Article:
MedAll
Communities
New

Advertising and its impact in our mouths

Share
 
 
 

Summary

This session is part of an initiative funded by the Burdett Trust for Nursing and presented by learn with nurses, the Commonwealth Nurses and Midwives Federation, and C3 Collaborating for Health. We will be discussing the impact of inequalities and advertising on oral health and how they link to diabetes, with a focus on how nurses and healthcare professionals can be aware of and reduce these inequalities. We will also talk about how to be an advocate for improvements in social determinants of health and how to use professional associations to support these efforts. Join us as we explore these connections and create solutions that will help care for our most vulnerable populations.
Generated by MedBot

Description

LWN founder and director Michaela Nuttall RGN MSc is joined by JILL ILIFFE RN, RM, Executive Secretary; Commonwealth Nurses and Midwifery Federation for an LWN In Conversation webinar discussing:

  • The impact of inequalities on oral health – why oral health outcomes are unequal across populations.
  • The impact of advertising on oral health – advertising of food, beverages, and oral hygiene products.
  • Practical solutions to level the playing field and a role for nurses and midwives.

A 40-minute live webinar that will be recorded and made available on demand.

Nurses and midwives are in a unique position to raise awareness about the importance of oral health and provide oral health education to individuals, families and communities. Implementing preventive measures early will alleviate individual pain, discomfort and disfigurement and reduce the economic burden of oral diseases on individuals and the health system.

A collaboration between C3 Collaborating for Health, the Commonwealth of Nurses and Midwifery Federation and Learn With Nurses.

Funded by Burdett Trust for Nursing.

Learning objectives

Learning Objectives: 1. Evaluate the impact of social determinants of health on health outcomes. 2. Recognize the differences in health outcomes among patients of differing socio-economic groups. 3. Understand the link between advertising and the development of oral diseases and noncommunicable diseases such as diabetes. 4. Advocate for the reduction of inequalities in health through understanding of social determinants of health. 5. Analyze examples of advertising and understand the influence that it has on vulnerable populations in relation to their oral health and noncommunicable diseases.
Generated by MedBot

Related content

Similar communities

View all

Similar events and on demand videos

Computer generated transcript

Warning!
The following transcript was generated automatically from the content and has not been checked or corrected manually.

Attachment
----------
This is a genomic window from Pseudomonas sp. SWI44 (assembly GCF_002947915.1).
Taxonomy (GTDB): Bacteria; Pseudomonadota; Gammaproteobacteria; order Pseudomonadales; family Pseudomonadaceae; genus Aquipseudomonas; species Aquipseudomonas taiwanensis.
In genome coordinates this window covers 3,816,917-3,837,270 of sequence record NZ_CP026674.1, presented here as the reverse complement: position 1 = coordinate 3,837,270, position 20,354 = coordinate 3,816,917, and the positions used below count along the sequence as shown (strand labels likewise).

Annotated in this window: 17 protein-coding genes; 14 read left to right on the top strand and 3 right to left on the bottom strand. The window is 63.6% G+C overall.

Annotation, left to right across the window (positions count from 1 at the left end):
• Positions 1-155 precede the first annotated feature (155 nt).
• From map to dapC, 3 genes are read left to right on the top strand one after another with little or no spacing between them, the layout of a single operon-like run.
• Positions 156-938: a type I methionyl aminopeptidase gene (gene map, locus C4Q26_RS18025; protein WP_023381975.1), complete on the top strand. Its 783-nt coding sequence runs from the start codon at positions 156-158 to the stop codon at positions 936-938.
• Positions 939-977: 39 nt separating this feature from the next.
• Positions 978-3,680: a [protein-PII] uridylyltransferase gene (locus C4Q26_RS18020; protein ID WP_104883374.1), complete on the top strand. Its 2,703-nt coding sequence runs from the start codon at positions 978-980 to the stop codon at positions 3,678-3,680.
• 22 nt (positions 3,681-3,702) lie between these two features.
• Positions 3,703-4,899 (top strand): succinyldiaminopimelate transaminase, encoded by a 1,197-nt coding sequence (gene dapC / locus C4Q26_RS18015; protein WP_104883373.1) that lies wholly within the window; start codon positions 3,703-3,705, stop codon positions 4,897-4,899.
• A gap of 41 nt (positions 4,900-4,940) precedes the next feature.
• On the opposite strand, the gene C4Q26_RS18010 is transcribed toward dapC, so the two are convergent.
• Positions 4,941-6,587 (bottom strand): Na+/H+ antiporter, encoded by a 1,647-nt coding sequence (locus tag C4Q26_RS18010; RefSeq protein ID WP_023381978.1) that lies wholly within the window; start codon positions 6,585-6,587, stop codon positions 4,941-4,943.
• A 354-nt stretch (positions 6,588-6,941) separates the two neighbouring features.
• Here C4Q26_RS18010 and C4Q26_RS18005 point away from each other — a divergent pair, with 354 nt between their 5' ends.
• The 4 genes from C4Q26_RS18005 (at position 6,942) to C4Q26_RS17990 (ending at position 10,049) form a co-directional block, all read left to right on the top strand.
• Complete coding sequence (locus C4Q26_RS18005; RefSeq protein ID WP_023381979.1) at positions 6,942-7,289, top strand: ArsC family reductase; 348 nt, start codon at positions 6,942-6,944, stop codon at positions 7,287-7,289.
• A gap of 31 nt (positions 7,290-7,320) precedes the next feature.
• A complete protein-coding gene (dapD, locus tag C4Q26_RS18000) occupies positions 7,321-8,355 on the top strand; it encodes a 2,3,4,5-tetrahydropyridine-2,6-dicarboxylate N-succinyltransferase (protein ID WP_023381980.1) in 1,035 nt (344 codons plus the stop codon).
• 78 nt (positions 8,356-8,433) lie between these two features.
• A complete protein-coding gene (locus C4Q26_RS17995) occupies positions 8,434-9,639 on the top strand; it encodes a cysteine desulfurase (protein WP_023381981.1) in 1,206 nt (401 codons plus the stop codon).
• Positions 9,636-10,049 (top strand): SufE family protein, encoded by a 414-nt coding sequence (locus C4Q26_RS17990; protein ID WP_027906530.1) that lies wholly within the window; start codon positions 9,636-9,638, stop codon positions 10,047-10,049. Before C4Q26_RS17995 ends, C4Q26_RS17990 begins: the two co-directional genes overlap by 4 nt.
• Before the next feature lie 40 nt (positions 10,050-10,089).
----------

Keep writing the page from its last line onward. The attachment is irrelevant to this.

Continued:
So welcome to those of you who are joining us live on another of our sessions. My name is Michaela Nuttall. I'm from learn with nurses, but this session is brought to you by way more than learn with nurses. Um If you're watching this on demand. Well, thank you for watching this on demand as well. I I'm just gonna ask Jill to introduce herself for a moment before I tell you a little bit more about our session. Hey, thanks. Um Thanks Michaella. Well, my name's Jill Iliff and I'm a nurse and a midwife and I'm currently Executive Secretary of the Commonwealth Nurses and Midwives Federation. Um Our registered office is with the Royal College of Nursing in London. Um But we are a network of uh nursing and midwifery associations in Commonwealth countries. Um And our main activities are um supporting leadership networking, nursing and mid for education and conducting in country projects. Thanks Michaela. Brilliant, brilliant. And I might ask you at the end to suggest how people if they want to get involved or follow, you know, newsletters and stuff, how they can do that. So we look at that. Absolutely. Why not? Why not, I'll do it for all this. I feel like this session has been brought to you today by. Well, it's an initiative that's been funded by the Burdett Trust for Nursing. And we are really grateful to those guys. And um it's a partnership between C three, collaborating for health. And at the end, I'll be telling you another advertisement on how you can join those guys. And it's a charity headed up by Christine Hancock for any nurses who are old enough and wise enough who remember Christine? Well, for many years and of course, ourselves from learning with nurses and Jill from CNN F. Now, this is a series of events that we've produced, looking at diabetes and oral health and the link between them. The, the, the, the. Yeah. Well, hopefully you've joined and watched some of the other sessions we've done at Jill's done a webinar at JU D Amazing Diabetes nurse specialist has done a webinar. They're going to be doing a joined up in conversation where they start discussing a lot of stuff too and we're just ready to start a series of podcasts. So you don't have to listen or join in these, in any particular order. But um but hopefully we will encourage you to want to come and learn a bit more. Now, this session, we're going to be talking about the impact of inequalities and advertising on oral health and you know, and, and this was one. Well, I'm very excited about this session. I would certainly say I'm going to start and I've got some questions that I'm going to ask, Jill, but please feel free to use the chat function if you've got any questions as well to put in. Now, remember those of you are watching on demand. You can't put questions in, unfortunately, but you can always message us over social media and, um, hopefully you've got all of our usual hashtags and at learns and at C NFS and stuff that's out there. But Jill I'm going to ask you to kick off thinking about just and explain to people who maybe don't know just what are the social determinants of health? Thank thanks, Michaela. Well, the social determinants of health are the nonmedical factors that influence health outcomes either positively or negatively. For example, education um housing where you live, whether it's urban or rural, um the physical environment, whether you've got access to clean water, sewage, electricity, um whether you've got access to um quality health care at um you know, a cost you can afford working conditions, unemployment, job insecurity, food insecurity, um discrimination, social isolation. Um All of those things are nonmedical factors which influence people's health. And there's, there's also the broader uh factors of political systems policies, cultural and social norms. Um The importance I think for nurses about um the social determinants of health is that in all countries, regardless of income level, the lower the socio economic position, the worse the health. And so addressing the impact of social determinants of health, particularly for people um who are marginalized, disadvantaged in the lower socioeconomic um position is fundamental um for improving health and reducing um inequalities in health. And so what would you say? I mean, because I, I my background is public health and so there's absolutely, it's totally there. You know, it's everywhere, it's every, it's, you know, it's what makes me me as it were trying to address and reduce those inequalities. But, and now we're thinking about some nurses that are out there, lots of nurses and healthcare professionals are out there that are saying all I can do is get through the day that, you know, we're stuck with short staffing. I haven't had a break. I haven't had a drink for 12 hours. How, how, how can we encourage nurses and healthcare professionals like that to be more aware? Is there some little things we can do to really be more aware of it? And I know this wasn't, this is only on the spot now. But um but I was just thinking about how do we get that? Because that's, you know, that's what it is, how, how can we, how can we help? I, I don't think that you can that in a, in a day to day providing care. Um you can do much about the social determinants of health, but it's really important that nurses and nurses are aware of the impact of them. So don't just look at the health of your patient or your client. Think about the broader picture of what could be impacting on their health outcomes. That's the first thing. And the second thing of course is being advocates for reducing inequalities. So don't just do your job um in a, in a narrow way, try and think about how you can um advocate for improvements in the social determinants of health for the people who are most vulnerable. And sometimes the best way to do that is being active in your professional association. Um, and, er, using your professional association or, or your specialist association, um, to start lobbying for improvements for people so that their health outcomes are better. Yeah, absolutely. And I, and I like that bit where you said it's about just being more aware and particularly about everyone you're seeing and actually it is about because often, you know, we don't want to think a one size fits all because we shouldn't. But when we're so busy then we end up just going through, you know, we've got to get this done, got to be safe, gotta do that and actually just being able to maybe pause for a moment and just think about, is there something little, is there something extra I can do? Am I just being really more aware of something health literacy? Say how I'm given that information, language barriers, people? Ok. Ok, so thank you. Sorry for throwing that one in. But I just thought, oh, how can we help apply that one? So anyway, I'm going to leave us now towards um, what are the title of the session is? And that's really thinking about advertising. Um And so Jill let us know all about it, the impact of advertising on diabetes, go for it. And then I'm gonna share with you with the experience I've had afterwards but good. Ok, so putting it in perspective, um both oral diseases and other non communicable diseases such as diabetes disproportionately affect the most vulnerable and disadvantaged population. Uh Research has demonstrated that for many, many years. So people of low, so economic status carry a high burden of oral diseases and this association remains across the life span. So from the time they are born, Children through to adults, through to old age, regardless of the country's income level. So in, in the UK, the people who are socially disadvantaged in low socioeconomic groups are more likely to have ncds um and oral diseases. Um, the link between um advertising um is that research has demonstrated that people who come from a lower socio socioeconomic background, what a mouthful that word is, are more, are more um uh influenced by advertising. Um And the influence of this advertising is um, is for a range of factors. Er, one is that uh there's often poorer education levels. Um the other is that they're, um, you know, they are likely to, um, be involved in because of, of, of a lack of, um, um, health promotion and, and, uh, education. Um, they're more likely to be involved in, uh, risky behaviors. Uh, common risk factors for oral diseases and, uh, noncommunicative diseases like diabetes, uh, which is unhealthy diets, uh, high level of sugar in their diets, uh, smoking, all sorts of, um, uh, cigarette, um, smoking, vaping, um, all sorts of tobacco use and harmful uses of alcohol. So, advertising, which encourages risky behaviors such as this unhealthy, eating tobacco use, um, harmful levels of alcohol, um, increase the incidence of, um, oral diseases and other ncds like diabetes. And a really good example of this is the advertising of foods and drinks which have a high sugar content and, you know, that, you know, that just a bounds, you know, all these one for cakes and chocolates and sugary drinks. Um, certainly not good for teeth and certainly not good. Um, for diabetes. Um, yeah, so advertising is advertising, um, is, is, uh, uh, unhealthy. Some advertising is really unhealthy. Yeah. And I, and I think, you know, we often think of advertising in very overt ways but I think advertising can happen in so many sort of covert ways that people don't realize that they're being advertised to. Um, so, and this is one of the, so I'm just gonna share, I've got a few examples. I'm writing down just for, I want because I want you to comment on them. Um, so many years ago I was involved in another initiative and it was looking at weight and it was looking at Weight in Children. And again, it was looking at examples of how this subli, well, it wasn't even, it was like slapped you around the face advertising. So schools didn't have enough money for all the books. And so chocolate companies would provide books to help Children to learn to count. But what you needed was the chocolate buttons and it wasn't chocolate buttons. It was these chocolate little counter type things, um, that you could use to count and it would say put 10 here and then take five away and then how many have you got left? So it was to help with mathematics, which in some way is really lovely, but it involved very bright colored promotion and the sweets to be able to make that happen. Now, I was absolutely appalled by this because I was thinking, well, this is outrageous, but then it also was helping Children to learn maths and they, and, and, and if they didn't have this, so I'd like to think that doesn't happen anymore in the UK. But actually does, is that the sort of thing you've come across before in different places? Certainly. And, and one of the things of course, that governments need to do or if you're, um, um, if it's at a local level where you can negotiate with the, with whoever's providing the funding is to say this is all well and good. And we're happy to say that, you know, you are funding us and give you all the credit for the funding. But we don't want little images that encourage people to think. Oh, well, you know, that, that looks nice. I'll go out and buy one. Yes. So, so there are ways around that. Um, I think that advertising companies will get away with whatever they can. But they also recognize that if you, if you, uh, negotiate strongly enough they generally come to the table and back down. Yeah. Yeah. Yeah, absolutely. And, and I want to just share with you an example from yesterday on how, um, I was in a sup, I was in a little supermarket. We have these little ones you go in, you do yourself scanning and stuff and you come out and they're just near train stations and things and I had my little basket and I was scanning a couple of things and I looked to the side and there was a mum and dad and three Children and I was thinking, do you know the mum and dad love these three kids? They absolutely do you know the way they were? But their basket was full of sugar. The basket was, I've never seen so many brightly colored drinks. There was cakes, there was cream packed sandwiches, there was sweets, you know, everything was brightly colored. And I thought, you know, now I, that's a great big treat, but actually, we shouldn't be seeing it as a great big treat. But would that those advertising catches the eyes and the deals and all of that, of things? That absolutely, it was, it was quite heartbreaking. And I said, do you know what you're doing my own? It's not a place to, to do that, not to do that. But, but that is the importance, that's the importance of education. And, you know, nurses are in such a unique position of this 1 to 1 with uh patients and clients that, you know, to get these messages across constantly. And I know that I know that, um, you know, you know, I'm a nurse and midwife, I've been there. Um I'm still there. But, uh, you know, you, while you're doing things, you can be talking to people and taking the opportunity. And one of the, you know, one of the best ways is to start looking in people's mouths and talking about or asking them about their oral hygiene routine, ask them about their, you know, their children's health, their, their, their children's, you know, what, where their teeth are up to and how are they looking after them and whether they've got any dental caries or not and what they can do, you know, there's lots of opportunities um to start educating people and, and counteracting the impact of advertising. Yeah. Yeah, absolutely. I think so. And you, you've just touched on something there that nurses and, and healthcare professionals are ideally placed to pass those messages on and to share and that's assuming they know themselves. So I'm going to give you, I'm gonna tell you another experience. I had just remind me I was teaching the other week at lovely group and there was a healthcare assistant there and we were talking, it was lots of different people. And so, and we were talking about different food um fast food joints as it were. And she suddenly said, you mean that that one isn't healthy? And she thought that the fast food joint she been taking her Children to regularly was OK because it, it was ok because you know, they do children's meals and they do this and I was saying it's a lot of sugar, there's a lot of salt, there's a lot of fat. So we almost have to educate ourselves before we can even move forward and educate in that way. How quite taken a back. Ok. So I'm going to put us back on track now. And um and so, but I think that's the way these things go, isn't it? And I'm gonna ask you a little bit more. I think you've, you've started to mention about how it links with inequalities totally. But I, I wanna go more towards now this social, this commercial determinants of health, which might be quite new as a concept for people to think about or understand. So please let us know so much more about that. The commercial determinants of health. Yeah, this is a program that the World Health Organization initiated maybe three years ago. Um and commercial determinants of health. Um They're defined as strategies and approaches used by the private sector to promote products and choices that are detrimental to health. However, the World Health Organization um maintains and I agree with them that um some uh commercial determinants of health, some uh private sector companies also provide products that influence health positively, not just negatively. So we've been talking about the negative ones, the chocolates and the high sugar content. But when you think about um uh personal hygiene products and oral hygiene products, some of those products are affecting people's health positively. So it's not all negative. So um the strategies and approaches used by the private sector can either affect the individual uh at a micro level as you've described with your experiences or it can affect uh communities at a national or international level. And I suppose tobacco use is an is is one of the best examples of that. So positive ex other positive examples um can be uh as I mentioned, the the personal hygiene products and the oral hygiene products, but some of the negative ones over the years have been breast milk substitutes, for example, um you know, foods and drinks with um high sugar content, tobacco use, alcohol use. So you can um you know, you can, you can think of, you can think of lots of examples. But the, the World Health Organization um identified four goals and countries, their, their member states are meant to be following up these goals at a national level. So the UK um is as a part of the World Health Organization should be following up these things. The first is to strengthen the evidence base. So look at the impact of the commercial de determinants of health um develop tools and capacity to address those impacts convene partnerships and dialogue. So that would be um negotiating with uh not just uh um the private sector um suppliers but also with health organizations and raise awareness and advocacy. And of course, that's one of the areas that nurses and midwives can be involved in. Yeah, brilliant and, and I'm just gonna come back to that one a little bit more because as I was sitting there and, and I'm thinking, yes, of course, there are all positive things and I hadn't, I, I had come into thinking about this session about all the negative stuff. So I'm sitting there thinking well, actually as a, as a cardiovascular nurse and that's, that's my bag. I'm always trying to persuade people that actually a couple of almonds every day would be really good for you. Not a big bag of dry roasted peanuts, but actually some nuts every day is really very good. And we don't get that, you know, we do get that advertising occasionally from like Walnut growers or something that way. But actually that's a positive one. And we do have the functional foods that's out there. So there are things that will help to, we, our cholesterol even. And I'm often getting asked about those and they're really, you know, and I, I work with a lot of those guys because see, it helps you, it's gonna help you. And I, so yeah, there's, I'm liking that we've done a bit of a balance there in thinking about those positive ones. So, um, how's it going then across the, with, with the who and those four goals? How, how have you got a flavor? I have to say, go like that. Go like that Jill for the world. How's it going? Oh, ok. Fair enough. That's not good. No, it's, it's, it's not been taken up really actively by many countries. Um, unfortunately that's, that often happens. Um, with world health organizing init initiatives, um, countries agree to them but when they get back home they don't do much about them. And, you know, that's another role for nurses is to call countries to account, but they have to be, they have to know what's going on at an international level, um, to be able to call countries to account. And it may well be that the, um, that the, uh UK government is doing something about it. Um Oral health is a really great example though uh for nurses and midwives to be interested in because all of this stuff that's going on at the World Health Organization in relation to oral health. Their vision which was reaffirmed at the 2023 World Health Assembly was um universal access to oral health care for all individuals and communities. By 2030. Now, that's not going to happen unless nurses and mid nurses and midwives get involved. It's just not gonna happen. So nursing organization should be right up there with the government um saying we can help, we can do this. We want your support, you know, we want to contribute to these outcomes. Yeah, and, and I, and, and, and I, I'm sorry, I'm stuttering them for a moment because I'm thinking, you know, we have, we have in the UK this massive access issue and I'm sure it's worse in so many other countries to NHS dentists. It's, it, it's absolutely impossible for many people to get there. And so, you know, there is the option of a private one but they cost money and if you haven't got much money, oh, you're, you're working out where to, you know, there's the cost of living going on your teeth isn't the thing that's top of the list I suspect or your mouth and oral health isn't top of the list. Um Well, I'm gonna, I'm gonna ask you another question about advertising because a lot of what we see I see for advertising now for mouth is about the look of a mouth, the white teeth, it's gonna be gorgeous and teeth whitening stuff that way. And don't get me wrong that you know, I'd like white teeth but I, I drink a lot of black coffee so that's the way it goes. Um How does, do, do you have any thoughts on how will that help? Because if people are pursuing whiter teeth, will that help oral health or not? Um I think that the people who are pursuing whiter teeth um have already invested in good um daily oral hygiene routines. So, um and they're also the people that can afford um to, you know, um invest in those products that uh that whiten teeth. I in actual fact, you know, oral hygiene doesn't have to be um and isn't expensive. Um There are, you know, once you've got a toothbrush, obviously, if you can, if you can afford a fluoride toothpaste, you're better off because the fluoride certainly protects the enamel. Um and and re uh prevents um decay of the enamel and actually can remineralize the, the enamel, but you need to clean your teeth, you need to brush your teeth um for two minutes twice a day. And even if you can't afford toothpaste, even brushing them with, uh water is better than not brushing at all. So all you need is a toothbrush and you can actually make toothbrushes out of, out of, they're called the Miss wax. You can actually make them out of twigs. If you can't even afford a toothbrush, you can just go and break off a twig, peel back the bark. The little fibers you need to soak the little fibers to make them soft and, and the, the advantage of those is that as they wear out, you can keep cutting them down. So, and making another one, most people in in the UK can afford a toothbrush and a, and a, a fluoride toothpaste if they can will help them, you know, that's, and nurses looking in mouths and picking up um dental caries or, or, or even the slightest sign of them um you know, can really help to improve um oral hygiene outcomes. Yeah. Yeah. So how are we going to um in our final few minutes? How are we going to energize those nurses? What can we do? Yeah. How can nurses get involved in? And I know you've been making reference to it but um because we're in the final couple of minutes, what would you have? You got any sort of a different level, how they can get involved? I think it's an individual responsibility to be informed. Um I'll just give you an example of a survey that we did. Um November, December last year in three African countries. Uh We had an online survey about oral health knowledge um nearly 4000 respondents and of those respondents, a S a 70 74% thought oral health was important, but 80% had not attended any CPD in the last two years. Now, the first thing you've got to do is to keep yourself informed, stay up to date with oral health research and initiatives. Take every opportunity to do an to look in somebody's mouth. It takes only a few minutes to look in someone's mouth, check their teeth, check their tongue, check their gums. Um give them some oral health information, give them some oral health advice. Um It, it's just so critically important because it, you know, oral diseases are linked to closely linked to noncommunicable diseases such as diabetes, heart disease, respiratory de disease, cardio, uh even cerebrovascular diseases such as dementia. So, you know, nurses have got to take responsibility for their own education and then share that with their patients and clients and it'll make a great difference. Well, and it's making that link, I think, isn't it? Because that we're getting quite, we're quite good at trying to think. We must help people to stop smoking. We're going to try and get people to be more physically active. We're going to get people to eat healthier diets. That's all part of our prevention agenda and this fits in with the prevention agenda. And I think we're really, we're still um I wanna say early days in the knowledge of this and the impact. So um, yeah, and, and with everything, you know, it takes a long time to get there but you have to start, don't we? We have to start and I think by getting it on the prevention agenda and seeing all the benefits, it's, it's adding that in to another bit and it does fit so well with the, the food that we eat, of course, and cigarette smoking and sugary drinks and things and then that impact it has on diabetes. So, um just before I wrap up, have you got any last messages, key messages to give any viewers now or anybody watching on demand before we do some plugs for the organizations and the other podcasts we're going to be called. Do you have any topics or anything? Look, there's only two things I think the first is to be informed, that's really important and, and these, these webinars are really excellent for um for nurses and midwives to be able to be informed. And secondly, to really think seriously about incorporating oral health assessment um into your routine activities, nursing and mid bray activities. Yeah, regardless of the age of the patient or client, tell them to open their mouth and have a look inside. Brilliant, brilliant. I love it. So, and thank you for that Jill and for everyone that's been watching or going to watch on man, I hate we've tic you to want to think a little bit more about oral health. I'm just gonna let you know about some of the podcasts we'll be developing and we've, and that's probably why it feels like we've touched on things, but then we haven't gone too far in it, um, because we're trying to get you to, to have this bite size learning in different ways. So, um Jill is going to be doing a session with Molly who um is a dental technician actually is a dentist who, and they're going to be discussing on a podcast, what should nurses be looking for in someone's mouth? Now, we know that lots of people like to listen as they're sitting on a train or going to work or something. So, yeah, so that's one session we'll be looking at now myself and Judy, who's our diabetes nurse specialist, we're gonna spend some time discussing. So why don't we look at people's mouths? You know, why don't we? And she's got some really interesting stories and interesting experiences about the pressures of times of appointments. And then there's another one that probably Judy and I are gonna do and we're gonna, we called it. What about the kids? What about the kids? Um And really that sort of if we're thinking about prevention, the earlier that we can. And um, and then we've got one by Jill and by Christine looking at, what about inside mouths across the world? Really giving us that big global perspective that's there. So, um Jill, how can people find out how to join up and sign up with the CNMF um in the UK. If you're a member of the Royal College of Nursing, you're automatically a member of uh the CNF, you can join as an individual. Um it's 80 lb for two years and you can join on the CNMF website. So just type in Commonwealth Nurses at Midwives Federation and then go to membership, right? And the links are actually gonna be where as well where people are going to be watching the podcast from all on the lo with nurses website. I forgot about that. But, and, and for people who, who if you learn with nurses, then you can either just find us on med or, or you can sign up for our newsletter to be able that lets us. So the amazing un sends out regular updates saying this is on this week, this is on tomorrow. You know, you can just click and join those that way. And of course C three collaborating for health. So their website is cree health dot org and there you can sign up for a new letter. Um We have some amazing. So I say we because I'm part of C three as well, we have some amazing international seminars where we get people from around the world doing some fantastic education sessions and discussions. So lots available for you all free. Um Obviously not with the not joining memberships, but a lot of education is freely available because we know that's really difficult for people to get to. So, uh there hasn't been any questions come in. That's fine, which means I just get to wrap it up to the for the day. So a huge thank you, Jill for being part of this initiative. Um A huge thank you to the bur just for nursing making this real because if it wasn't for their grant, we wouldn't be able to do this. And a huge thank you to anybody that's watching. Now, don't forget if you have watched us, whether it's live or on demand, please do an evaluation because of course, we have to report that we have to say, you know, how many people have watched, have they found it useful? But also it allows us to develop more sessions um based on your feedback. So, Jill, thank you very much for today. I'm going to click the not go live button at the the is that a thing not go live the stop broadcasting button? Um But if you can just stay on for me for a moment, that would be lovely. Thank you very much, everybody. Bye bye.